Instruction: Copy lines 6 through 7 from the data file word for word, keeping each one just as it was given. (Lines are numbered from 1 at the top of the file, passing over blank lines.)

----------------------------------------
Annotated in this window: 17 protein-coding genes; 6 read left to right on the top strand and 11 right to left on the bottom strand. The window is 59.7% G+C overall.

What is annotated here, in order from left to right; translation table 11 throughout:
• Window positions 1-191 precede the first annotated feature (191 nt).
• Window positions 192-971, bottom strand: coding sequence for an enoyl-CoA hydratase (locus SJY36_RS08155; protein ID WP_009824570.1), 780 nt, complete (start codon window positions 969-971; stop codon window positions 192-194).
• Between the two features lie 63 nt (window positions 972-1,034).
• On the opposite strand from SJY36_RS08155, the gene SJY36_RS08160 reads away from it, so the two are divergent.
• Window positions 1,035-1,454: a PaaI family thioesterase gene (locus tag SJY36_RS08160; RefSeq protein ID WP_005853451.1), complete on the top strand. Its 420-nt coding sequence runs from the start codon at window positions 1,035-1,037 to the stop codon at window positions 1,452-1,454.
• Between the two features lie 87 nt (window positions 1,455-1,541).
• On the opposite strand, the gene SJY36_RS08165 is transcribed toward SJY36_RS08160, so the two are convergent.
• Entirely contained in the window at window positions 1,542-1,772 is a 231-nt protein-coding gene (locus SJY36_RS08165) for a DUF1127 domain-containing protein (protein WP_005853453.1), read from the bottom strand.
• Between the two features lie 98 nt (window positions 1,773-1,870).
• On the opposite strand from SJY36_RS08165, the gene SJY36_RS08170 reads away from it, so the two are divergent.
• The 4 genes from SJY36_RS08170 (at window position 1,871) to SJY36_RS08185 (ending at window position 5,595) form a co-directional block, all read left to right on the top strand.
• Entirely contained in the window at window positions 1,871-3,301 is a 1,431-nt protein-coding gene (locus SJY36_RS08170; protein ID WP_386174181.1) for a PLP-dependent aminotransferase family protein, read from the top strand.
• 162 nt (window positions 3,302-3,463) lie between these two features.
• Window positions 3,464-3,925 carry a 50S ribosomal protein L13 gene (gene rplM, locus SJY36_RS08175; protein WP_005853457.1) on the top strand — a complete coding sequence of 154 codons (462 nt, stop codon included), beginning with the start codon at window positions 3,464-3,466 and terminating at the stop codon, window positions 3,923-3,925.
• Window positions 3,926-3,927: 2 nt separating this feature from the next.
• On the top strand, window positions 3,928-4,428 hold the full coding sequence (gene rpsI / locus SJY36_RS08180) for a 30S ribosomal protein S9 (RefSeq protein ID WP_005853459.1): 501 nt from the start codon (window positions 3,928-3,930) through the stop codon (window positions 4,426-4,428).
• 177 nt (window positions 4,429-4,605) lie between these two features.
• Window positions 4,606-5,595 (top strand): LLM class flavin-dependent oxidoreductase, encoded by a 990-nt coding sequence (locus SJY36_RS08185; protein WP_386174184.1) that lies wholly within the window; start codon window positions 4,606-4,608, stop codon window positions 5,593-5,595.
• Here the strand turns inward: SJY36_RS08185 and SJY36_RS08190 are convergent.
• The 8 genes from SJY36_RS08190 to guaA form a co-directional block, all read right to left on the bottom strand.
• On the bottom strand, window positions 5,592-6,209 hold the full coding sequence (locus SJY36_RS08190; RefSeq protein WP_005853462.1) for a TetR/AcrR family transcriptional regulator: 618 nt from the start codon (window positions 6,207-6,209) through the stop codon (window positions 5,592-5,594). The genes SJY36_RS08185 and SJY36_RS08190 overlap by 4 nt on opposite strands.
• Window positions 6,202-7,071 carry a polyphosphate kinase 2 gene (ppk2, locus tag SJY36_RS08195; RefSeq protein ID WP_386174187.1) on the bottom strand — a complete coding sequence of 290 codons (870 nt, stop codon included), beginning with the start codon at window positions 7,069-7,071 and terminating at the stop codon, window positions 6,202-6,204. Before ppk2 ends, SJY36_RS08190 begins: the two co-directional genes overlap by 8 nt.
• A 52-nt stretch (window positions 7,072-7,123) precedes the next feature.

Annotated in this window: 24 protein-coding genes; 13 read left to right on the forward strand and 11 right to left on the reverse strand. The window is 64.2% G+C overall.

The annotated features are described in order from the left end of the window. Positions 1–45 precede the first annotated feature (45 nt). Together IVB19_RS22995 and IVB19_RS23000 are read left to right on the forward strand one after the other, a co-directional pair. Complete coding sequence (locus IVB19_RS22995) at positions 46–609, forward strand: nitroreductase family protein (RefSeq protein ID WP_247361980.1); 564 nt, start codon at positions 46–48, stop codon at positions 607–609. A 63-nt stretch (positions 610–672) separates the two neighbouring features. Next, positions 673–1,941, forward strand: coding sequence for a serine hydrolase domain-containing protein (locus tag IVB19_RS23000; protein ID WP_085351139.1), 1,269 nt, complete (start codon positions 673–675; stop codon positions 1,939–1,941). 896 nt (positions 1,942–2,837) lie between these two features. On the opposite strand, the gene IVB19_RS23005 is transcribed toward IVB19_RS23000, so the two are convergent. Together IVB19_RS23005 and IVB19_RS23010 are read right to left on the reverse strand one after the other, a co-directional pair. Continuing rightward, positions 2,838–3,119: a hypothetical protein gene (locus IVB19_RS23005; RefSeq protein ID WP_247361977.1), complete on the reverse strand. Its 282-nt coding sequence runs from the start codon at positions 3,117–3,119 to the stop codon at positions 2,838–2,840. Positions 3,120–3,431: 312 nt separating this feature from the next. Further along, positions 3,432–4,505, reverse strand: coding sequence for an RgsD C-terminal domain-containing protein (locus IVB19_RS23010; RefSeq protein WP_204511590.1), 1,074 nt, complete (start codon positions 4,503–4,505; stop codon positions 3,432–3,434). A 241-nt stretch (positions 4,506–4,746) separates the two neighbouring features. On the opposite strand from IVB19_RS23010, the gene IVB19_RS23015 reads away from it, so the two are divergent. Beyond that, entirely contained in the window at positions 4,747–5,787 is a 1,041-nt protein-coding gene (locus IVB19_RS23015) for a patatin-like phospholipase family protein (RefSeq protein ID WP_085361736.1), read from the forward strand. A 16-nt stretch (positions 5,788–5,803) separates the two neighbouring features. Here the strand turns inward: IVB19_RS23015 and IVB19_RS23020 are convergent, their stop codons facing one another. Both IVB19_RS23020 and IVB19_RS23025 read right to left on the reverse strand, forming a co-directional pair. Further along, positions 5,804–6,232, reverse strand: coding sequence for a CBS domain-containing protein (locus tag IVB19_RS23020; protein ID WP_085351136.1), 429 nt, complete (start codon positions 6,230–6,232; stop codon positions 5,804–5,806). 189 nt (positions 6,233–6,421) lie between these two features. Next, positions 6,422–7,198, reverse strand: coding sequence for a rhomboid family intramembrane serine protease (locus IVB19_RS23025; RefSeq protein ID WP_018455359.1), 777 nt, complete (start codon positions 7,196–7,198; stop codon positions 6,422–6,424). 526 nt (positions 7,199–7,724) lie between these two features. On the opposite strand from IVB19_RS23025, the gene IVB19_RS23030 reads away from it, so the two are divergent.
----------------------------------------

• On the opposite strand from SJY36_RS08155, the gene SJY36_RS08160 reads away from it, so the two are divergent.
• Window positions 1,035-1,454: a PaaI family thioesterase gene (locus tag SJY36_RS08160; RefSeq protein ID WP_005853451.1), complete on the top strand. Its 420-nt coding sequence runs from the start codon at window positions 1,035-1,037 to the stop codon at window positions 1,452-1,454.